When you visit The Coop Rotisserie in Amesbury, you get more than a great meal, you get Chef-owner Elvis Jimenez-Chavez’s passion on a plate. You will also get his infectious smile.
“I don’t take anyone that comes into the restaurant for granted,” he says. “I feel that the diners are doing us a favor by coming in—they can choose other places. I want to make sure we pay attention to every detail—from the temperature of the dining room to the lighting to the colors on the walls.” Jimenez-Chavez also pays a lot of attention to the food, which represents an infusion of ingredients from Latin America via the Caribbean (he was born in the Dominican Republic) with classic cooking techniques. The result is a style of menu that is uniquely his own—and it changes often. “I get bored cooking the same thing day in and day out,” he says with a laugh. “Specials are so important to me for my own sanity and for the sake and well-being of my staff.”
Creating specials from ingredients he personally selects and purchases each week, Elvis cites one recent dish, Potato, Peanut and Coriander Soup, a staple in Bolivia and Ecuador that he made his own. “They grow lots of potatoes down there and they grow their own peanuts,” he says. “They use beef stock, but I used vegetable stock—it turned out very nice.” Daily soup offerings reflect the seasons. A Pumpkin Soup included chopped dates and caramelized pistachios. Most of these daily soup specials are vegetarian, too, as Elvis says many diners specifically come in looking for meatless options.
The meat alternative is always on the menu, The Coop’s signature chicken soup, Aguadito De Pollo, which consists of chicken and vegetables in a flavorful broth infused with cilantro.
As for how he comes up with such unique and eclectic creations, Elvis “blames” his parents, as they introduced him to indigenous foods from across the globe. “My father was in the military, so I was raised all over the world,” he says. “What I and my siblings learned and experienced, you don’t learn that in school. It shaped my approach and view toward food.”
Diners tend to gravitate toward the specials for lunch, like a recent Quinoa–Wild Rice Cake accompanied by roasted sweet plantains, pumpkin, and chick peas in a saffron orange sauce. But they also appreciate the menu staples. One of the most popular lunch items is the Grilled Avocado, a salad that features, of course, grilled avocado, along with tomatoes, mozzarella pearls, mixed greens, white balsamic vinaigrette, and basil chiffonade. And don’t miss the rotisserie: Caribbean Style Roasted Chicken, available by the whole, half, or quarter bird, with sides like Jasmine Rice and Grilled Vegetables and homemade dipping sauces, including Roasted Carrot Chipotle and Chimichurri.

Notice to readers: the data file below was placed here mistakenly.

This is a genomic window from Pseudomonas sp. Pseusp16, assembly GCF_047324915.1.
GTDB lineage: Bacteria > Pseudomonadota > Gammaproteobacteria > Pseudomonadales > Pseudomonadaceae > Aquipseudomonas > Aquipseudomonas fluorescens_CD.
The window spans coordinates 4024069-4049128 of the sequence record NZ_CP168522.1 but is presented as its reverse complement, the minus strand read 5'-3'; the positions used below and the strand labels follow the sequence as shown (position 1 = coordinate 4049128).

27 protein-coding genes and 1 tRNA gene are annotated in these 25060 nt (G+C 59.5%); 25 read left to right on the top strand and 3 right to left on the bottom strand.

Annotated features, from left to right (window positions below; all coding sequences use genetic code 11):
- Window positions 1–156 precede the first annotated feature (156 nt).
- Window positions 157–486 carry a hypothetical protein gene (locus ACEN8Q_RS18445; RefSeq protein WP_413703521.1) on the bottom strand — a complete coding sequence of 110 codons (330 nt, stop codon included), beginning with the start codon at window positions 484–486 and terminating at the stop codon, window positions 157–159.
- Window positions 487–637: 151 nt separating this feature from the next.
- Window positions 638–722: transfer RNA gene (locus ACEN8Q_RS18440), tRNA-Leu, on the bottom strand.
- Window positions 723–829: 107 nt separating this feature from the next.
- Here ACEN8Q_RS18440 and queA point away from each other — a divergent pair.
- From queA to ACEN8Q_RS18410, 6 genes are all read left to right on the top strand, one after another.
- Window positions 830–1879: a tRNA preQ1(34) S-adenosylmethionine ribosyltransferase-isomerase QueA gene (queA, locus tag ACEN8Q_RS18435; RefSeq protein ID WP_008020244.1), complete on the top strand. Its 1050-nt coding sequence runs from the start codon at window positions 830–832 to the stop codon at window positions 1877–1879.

A unique offering is the Coxinha, tear-shaped potato dumplings filled with chicken, tomatoes, and onions. More traditional Tacos are delicious, two soft corn tortillas filled with vegetables, chicken, or braised beef and served with pickled green cabbage, radishes, and queso fresco. The same fillings are offered in the Burrito, served with rice, beans (pinto or black), romaine, tomatoes, salsa de chiles mixtos, pepper jack, guacamole, and crema fresca.
For Jimenez-Chavez, The Coop Rotisserie is more than a business. It is his passion and his dream—and one that called to him even after he had chosen another career. He was a lawyer; the law, however, did not stir his heart, but food did. It was a calling that at first confused his parents, but they then embraced it.
“I made a really nice spread for them over dinner and I told them, ‘I am your creation,’” Jimenez-Chavez says. “My mom tasted my food and tears came down her face. She understood what I was doing. It was a ‘Broadway moment.’ We laughed and cried.”
And he has been cooking ever since. “I love what I’m doing,” Jimenez-Chavez says. “My heart is here and it shapes how I cook. My food is me.” And we all benefit from that passion.
The Coop Rotisserie
36 Main Street